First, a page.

Cover: The Cultural Origins of Human Cognition, from Harvard University PressCover: The Cultural Origins of Human Cognition in PAPERBACK

The Cultural Origins of Human Cognition

Add to Cart

Product Details

PAPERBACK

$35.00 • £28.95 • €31.50

ISBN 9780674005822

Publication Date: 03/02/2001

Short

256 pages

5-1/2 x 8-1/4 inches

8 line illustrations, 3 tables

World

Ambitious and elegant, this book builds a bridge between evolutionary theory and cultural psychology. Michael Tomasello is one of the very few people to have done systematic research on the cognitive capacities of both nonhuman primates and human children. The Cultural Origins of Human Cognition identifies what the differences are, and suggests where they might have come from.

Tomasello argues that the roots of the human capacity for symbol-based culture, and the kind of psychological development that takes place within it, are based in a cluster of uniquely human cognitive capacities that emerge early in human ontogeny. These include capacities for sharing attention with other persons; for understanding that others have intentions of their own; and for imitating, not just what someone else does, but what someone else has intended to do. In his discussions of language, symbolic representation, and cognitive development, Tomasello describes with authority and ingenuity the “ratchet effect” of these capacities working over evolutionary and historical time to create the kind of cultural artifacts and settings within which each new generation of children develops. He also proposes a novel hypothesis, based on processes of social cognition and cultural evolution, about what makes the cognitive representations of humans different from those of other primates.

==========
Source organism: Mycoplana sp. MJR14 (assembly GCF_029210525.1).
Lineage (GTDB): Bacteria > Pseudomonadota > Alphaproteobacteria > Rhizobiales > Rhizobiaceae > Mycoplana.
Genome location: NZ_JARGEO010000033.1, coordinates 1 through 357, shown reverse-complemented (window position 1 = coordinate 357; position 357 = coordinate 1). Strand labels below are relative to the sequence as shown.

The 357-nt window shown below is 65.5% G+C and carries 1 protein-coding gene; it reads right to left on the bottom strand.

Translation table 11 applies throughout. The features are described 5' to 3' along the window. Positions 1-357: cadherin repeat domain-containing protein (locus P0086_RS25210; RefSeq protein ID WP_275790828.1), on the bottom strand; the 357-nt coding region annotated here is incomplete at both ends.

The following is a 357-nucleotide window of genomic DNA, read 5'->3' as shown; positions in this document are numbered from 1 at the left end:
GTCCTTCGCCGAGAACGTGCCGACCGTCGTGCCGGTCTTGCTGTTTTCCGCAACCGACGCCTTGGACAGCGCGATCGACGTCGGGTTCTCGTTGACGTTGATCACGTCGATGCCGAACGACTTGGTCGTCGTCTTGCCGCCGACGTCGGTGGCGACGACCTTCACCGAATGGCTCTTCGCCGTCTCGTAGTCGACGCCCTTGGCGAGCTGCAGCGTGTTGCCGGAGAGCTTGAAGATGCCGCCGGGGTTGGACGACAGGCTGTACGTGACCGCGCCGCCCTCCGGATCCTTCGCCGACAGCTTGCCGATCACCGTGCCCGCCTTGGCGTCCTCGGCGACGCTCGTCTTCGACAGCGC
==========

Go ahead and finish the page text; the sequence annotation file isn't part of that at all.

Lucid, erudite, and passionate, The Cultural Origins of Human Cognition will be essential reading for developmental psychology, animal behavior, and cultural psychology.

Awards & Accolades

  • 2001 William James Book Award, Division 1 of the American Psychological Association
The Nature of Fear: Survival Lessons from the Wild, by Daniel T. Blumstein, from Harvard University Press

Recent News

Black lives matter. Black voices matter. A statement from HUP »

From Our Blog

Jacket, Bored, Lonely, Angry, Stupid: Changing Feelings about Technology, from the Telegraph to Twitter, by Luke Fernandez and Susan J. Matt, from Harvard University Press

Technology, Biology, Chronology

Fears and anxieties about the latest technologies are nothing new, say Luke Fernandez and Susan J. Matt, authors of Bored, Lonely, Angry, Stupid: Changing Feelings about Technology, from the Telegraph to Twitter. But neither is the fact that they often provide new ways for us to connect and socialize. Mark Twain is rumored to have said “History doesn’t repeat itself, but it often rhymes.” Of late, much press has been spent on uncovering those rhymes, focusing on the similarities between the current epidemic and past ones. These stories underscore the lesson that progress hasn't allowed us to escape the suffering of earlier